Edited to add context: This story is the result of an exercise I set myself: to draft a tellable adaptation of a traditional "fairy wife" tale that would be appropriate for my Renaissance Faire character (a prosperous carpenter's wife" to tell. I chose to adapt "The Sky Woman's Basket" because its themes moved me very deeply. That said, I recognize the problematic history of American and European individuals and entities co-opting the culture of a colonized people for their own entertainment. This is not a story I would tell, I think. In performance I would not move the action to England, but remain truer to the original tale. The version I heard can be enjoyed here.
Once in this village there lived a man with a flock of sheep. The yarn spun from their wool was as light and fine as Venetian silk and every day he took them to pasture in the fields with the greenest and sweetest grass. Each year when the time came to shear them, his sheep gave him the finest wool in Derbyshire.
One year, the night before shearing day, the man gathered his sheep and locked them in their pen. He slept that night, dreaming of the fine wool he would gather the next day. When he awoke, he gathered his tools and his helpers and went out to the pen. There he found half the sheep already shorn! “There is a thief in the village,” thought the man. “Tonight I will keep watch and catch whoever it is when they come to finish the job!”
So that night the man locked his sheep in their pen and pretended to go to sleep. While he watched, nine beautiful maidens walked out of the nearby forest, each carrying shears and a basket. The maidens called to the sheep, who came willingingly and lay down for them while the maidens harvested their wool. Then the maidens turned to go back to the forest. The man ran after them crying “Stop! Thieves!” but they faded back into the trees.
He managed to catch up with the last maiden, who had dropped her basket and had to stop. He grabbed her arm as she started to retreat into the forest. “Woman!” he bellowed, “Thou art a thief and must repay me for what thou hast stolen. Stay and work for me for nine months and thy debt shall be paid.” The maiden thought a moment and said “That is fair. I will stay and work for you for nine months.”
Now the day came when the nine months had passed. The man went to the maiden as she kneaded the day’s bread and said, “Thy debt hath been paid, thou mayest leave me this day. But I have grown fond of thee these nine months, and I pray thee, stay and be mine own wife.”
And the maiden thought a moment and said “Thou art a good man, and I too have grown fond of thee. I will stay and be thy wife an thou makest me one promise. Promise me thou shalt ne’er look inside my basket.”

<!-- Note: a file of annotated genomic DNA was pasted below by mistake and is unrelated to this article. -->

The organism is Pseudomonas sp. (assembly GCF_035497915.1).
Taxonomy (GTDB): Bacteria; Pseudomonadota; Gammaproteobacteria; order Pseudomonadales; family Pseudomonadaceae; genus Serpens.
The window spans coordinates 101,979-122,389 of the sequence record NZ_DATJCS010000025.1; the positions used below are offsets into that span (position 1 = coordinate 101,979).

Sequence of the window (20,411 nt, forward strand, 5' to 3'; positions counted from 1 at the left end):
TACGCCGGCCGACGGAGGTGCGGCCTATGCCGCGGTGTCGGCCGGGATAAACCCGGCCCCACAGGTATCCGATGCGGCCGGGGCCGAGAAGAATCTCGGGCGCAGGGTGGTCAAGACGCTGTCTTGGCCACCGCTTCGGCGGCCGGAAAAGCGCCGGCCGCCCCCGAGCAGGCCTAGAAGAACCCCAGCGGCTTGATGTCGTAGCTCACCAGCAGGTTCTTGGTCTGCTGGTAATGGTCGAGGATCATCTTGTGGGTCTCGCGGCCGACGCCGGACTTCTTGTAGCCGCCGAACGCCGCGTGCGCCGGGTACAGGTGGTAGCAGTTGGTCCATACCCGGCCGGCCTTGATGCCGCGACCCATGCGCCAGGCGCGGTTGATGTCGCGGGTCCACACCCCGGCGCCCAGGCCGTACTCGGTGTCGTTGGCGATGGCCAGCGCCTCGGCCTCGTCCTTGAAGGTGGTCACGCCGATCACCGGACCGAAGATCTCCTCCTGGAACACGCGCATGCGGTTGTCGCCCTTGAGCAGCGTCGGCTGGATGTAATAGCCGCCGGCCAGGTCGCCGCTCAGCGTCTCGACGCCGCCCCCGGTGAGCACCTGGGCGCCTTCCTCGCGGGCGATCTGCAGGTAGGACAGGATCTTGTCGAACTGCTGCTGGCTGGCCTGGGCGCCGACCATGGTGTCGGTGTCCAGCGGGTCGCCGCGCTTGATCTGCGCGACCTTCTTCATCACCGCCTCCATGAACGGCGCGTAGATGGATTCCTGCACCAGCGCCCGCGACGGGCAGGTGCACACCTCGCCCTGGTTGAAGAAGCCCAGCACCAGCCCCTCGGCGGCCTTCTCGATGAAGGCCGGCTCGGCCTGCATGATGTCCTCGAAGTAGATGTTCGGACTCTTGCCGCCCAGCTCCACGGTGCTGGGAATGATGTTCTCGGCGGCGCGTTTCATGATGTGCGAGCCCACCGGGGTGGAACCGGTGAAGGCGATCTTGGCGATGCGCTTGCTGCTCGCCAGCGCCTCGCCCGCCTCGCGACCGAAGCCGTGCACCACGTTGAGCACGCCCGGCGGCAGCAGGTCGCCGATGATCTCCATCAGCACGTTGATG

The man looked at the closed basket in the corner where it had sat ignored these many months. He laughed. “I promise thee, silly woman! What care I for baskets?”
So the man and the maiden were married and lived very happily for nine years. She bore him nine children, all tall and beauteous and wise, and their fields and flocks were most prosperous. From time to time, the man would look at the basket whither it sat in the corner and wonder what it contained, but then he would look at his beautiful and clever wife and think “What care I for baskets?”
One day his wife had gone to the market in the village and as he worked throughout the day, his thoughts returned to the basket again and again. What secrets did it hold? What did his wife hide from him? Distrust grew in him like a canker until he could stand it no more. He went inside, threw the lid from the basket, looked inside and saw—nothing.
He laughed at his foolishness, and that of his wife and turned to retrieve the basket’s lid. As he did, he saw his wife standing in the door. “What hast thou done, husband!” she cried. “Silly woman,” the man laughed, “there is nothing in this basket!”
His wife looked him, picked up the lid, and replaced it on the basket. Then she picked it up and walked out the door and back into the forest, never to be seen again. And when the man called to their nine handsome children to come home that night, they too had disappeared.
The man spent the rest of his days searching the forest for his wife and children. His sheep grew thin and dirty, his fields turned to weeds. The men of the village have always said that she left because he dishonored her. A promise is a promise, after all, e’en one made to a woman. And their wives nod their heads in agreement.
But at the well and oven and market stalls, the women tell each other their truth. They say the maiden from the forest left because the man saw nothing but an empty basket.
This story is my adaptation of a traditional story (possibly Zulu) called "The Sky Woman's Basket" as told by master storyteller David Novak. It is inspired by the work of storyteller Janice Del Negro of Dominican University in Illinois, as well as by "The Seal Maiden", "The Crane Wife", "The Tale of Melusine", and other ancient stories of betrayed fairy wives. It also owes a little debt of gratitude to the story "A Jury of Her Peers" by Susan Glaspell.